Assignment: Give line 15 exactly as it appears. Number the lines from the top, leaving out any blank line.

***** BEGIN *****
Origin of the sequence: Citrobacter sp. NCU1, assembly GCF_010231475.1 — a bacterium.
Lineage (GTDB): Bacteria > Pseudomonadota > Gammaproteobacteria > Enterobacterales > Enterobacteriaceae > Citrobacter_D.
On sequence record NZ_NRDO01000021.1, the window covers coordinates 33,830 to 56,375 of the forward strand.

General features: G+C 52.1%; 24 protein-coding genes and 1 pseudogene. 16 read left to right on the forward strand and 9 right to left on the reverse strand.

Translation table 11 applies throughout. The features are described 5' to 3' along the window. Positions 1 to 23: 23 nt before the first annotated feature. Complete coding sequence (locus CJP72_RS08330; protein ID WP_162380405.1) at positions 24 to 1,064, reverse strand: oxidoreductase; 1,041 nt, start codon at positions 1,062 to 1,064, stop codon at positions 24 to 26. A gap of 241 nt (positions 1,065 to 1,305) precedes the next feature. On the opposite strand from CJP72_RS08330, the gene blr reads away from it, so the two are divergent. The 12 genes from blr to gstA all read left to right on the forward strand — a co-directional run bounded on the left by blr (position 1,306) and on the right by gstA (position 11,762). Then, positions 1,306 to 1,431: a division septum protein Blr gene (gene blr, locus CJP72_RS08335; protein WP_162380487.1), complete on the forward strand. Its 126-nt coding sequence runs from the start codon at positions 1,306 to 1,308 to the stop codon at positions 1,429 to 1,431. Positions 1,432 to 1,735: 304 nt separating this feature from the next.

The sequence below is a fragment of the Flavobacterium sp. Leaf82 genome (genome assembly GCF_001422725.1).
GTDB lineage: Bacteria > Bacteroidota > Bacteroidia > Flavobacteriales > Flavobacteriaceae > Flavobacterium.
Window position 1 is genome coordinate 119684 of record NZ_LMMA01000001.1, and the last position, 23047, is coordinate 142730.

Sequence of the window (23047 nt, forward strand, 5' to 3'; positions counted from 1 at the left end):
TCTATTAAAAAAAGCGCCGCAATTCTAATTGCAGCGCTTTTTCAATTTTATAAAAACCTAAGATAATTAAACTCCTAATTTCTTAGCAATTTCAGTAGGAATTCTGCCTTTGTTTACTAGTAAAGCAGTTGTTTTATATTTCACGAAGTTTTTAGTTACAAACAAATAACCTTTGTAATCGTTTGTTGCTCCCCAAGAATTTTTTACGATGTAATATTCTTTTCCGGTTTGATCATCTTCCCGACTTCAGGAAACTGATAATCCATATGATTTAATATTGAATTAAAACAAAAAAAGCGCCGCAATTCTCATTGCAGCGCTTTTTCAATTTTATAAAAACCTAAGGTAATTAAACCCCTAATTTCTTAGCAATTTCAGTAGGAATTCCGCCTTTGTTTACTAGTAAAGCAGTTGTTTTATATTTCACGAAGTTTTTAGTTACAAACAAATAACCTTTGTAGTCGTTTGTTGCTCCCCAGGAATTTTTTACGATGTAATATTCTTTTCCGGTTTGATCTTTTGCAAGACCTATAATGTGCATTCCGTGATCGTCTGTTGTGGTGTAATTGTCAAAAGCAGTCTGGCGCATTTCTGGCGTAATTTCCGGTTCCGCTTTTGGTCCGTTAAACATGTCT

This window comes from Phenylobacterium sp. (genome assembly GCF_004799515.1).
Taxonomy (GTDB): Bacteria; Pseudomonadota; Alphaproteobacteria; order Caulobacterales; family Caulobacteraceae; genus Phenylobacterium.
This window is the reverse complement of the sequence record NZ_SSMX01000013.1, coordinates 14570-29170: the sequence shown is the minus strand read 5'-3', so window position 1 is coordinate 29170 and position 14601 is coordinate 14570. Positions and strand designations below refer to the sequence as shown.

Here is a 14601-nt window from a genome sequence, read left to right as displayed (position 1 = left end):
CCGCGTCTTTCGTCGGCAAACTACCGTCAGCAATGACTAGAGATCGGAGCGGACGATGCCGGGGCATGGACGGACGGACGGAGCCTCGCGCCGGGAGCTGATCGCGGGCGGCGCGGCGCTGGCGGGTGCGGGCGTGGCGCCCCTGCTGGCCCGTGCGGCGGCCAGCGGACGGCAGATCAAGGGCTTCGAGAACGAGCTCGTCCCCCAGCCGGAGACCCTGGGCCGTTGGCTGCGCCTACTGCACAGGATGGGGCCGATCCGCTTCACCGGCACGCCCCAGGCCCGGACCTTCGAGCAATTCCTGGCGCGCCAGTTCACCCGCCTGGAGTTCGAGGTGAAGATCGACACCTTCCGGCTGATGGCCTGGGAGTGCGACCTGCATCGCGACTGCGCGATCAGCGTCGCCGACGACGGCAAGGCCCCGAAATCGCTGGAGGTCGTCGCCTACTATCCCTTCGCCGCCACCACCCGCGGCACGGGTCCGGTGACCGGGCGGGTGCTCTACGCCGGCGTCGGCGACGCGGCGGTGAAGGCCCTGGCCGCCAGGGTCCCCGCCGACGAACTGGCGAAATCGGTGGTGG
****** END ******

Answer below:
CCGCGTCTTTCGTCGGCAAACTACCGTCAGCAATGACTAGAGATCGGAGCGGACGATGCCGGGGCATGGACGGACGGACGGAGCCTCGCGCCGGGAGCTGATCGCGGGCGGCGCGGCGCTGGCGGGTGCGGGCGTGGCGCCCCTGCTGGCCCGTGCGGCGGCCAGCGGACGGCAGATCAAGGGCTTCGAGAACGAGCTCGTCCCCCAGCCGGAGACCCTGGGCCGTTGGCTGCGCCTACTGCACAGGATGGGGCCGATCCGCTTCACCGGCACGCCCCAGGCCCGGACCTTCGAGCAATTCCTGGCGCGCCAGTTCACCCGCCTGGAGTTCGAGGTGAAGATCGACACCTTCCGGCTGATGGCCTGGGAGTGCGACCTGCATCGCGACTGCGCGATCAGCGTCGCCGACGACGGCAAGGCCCCGAAATCGCTGGAGGTCGTCGCCTACTATCCCTTCGCCGCCACCACCCGCGGCACGGGTCCGGTGACCGGGCGGGTGCTCTACGCCGGCGTCGGCGACGCGGCGGTGAAGGCCCTGGCCGCCAGGGTCCCCGCCGACGAACTGGCGAAATCGGTGGTGG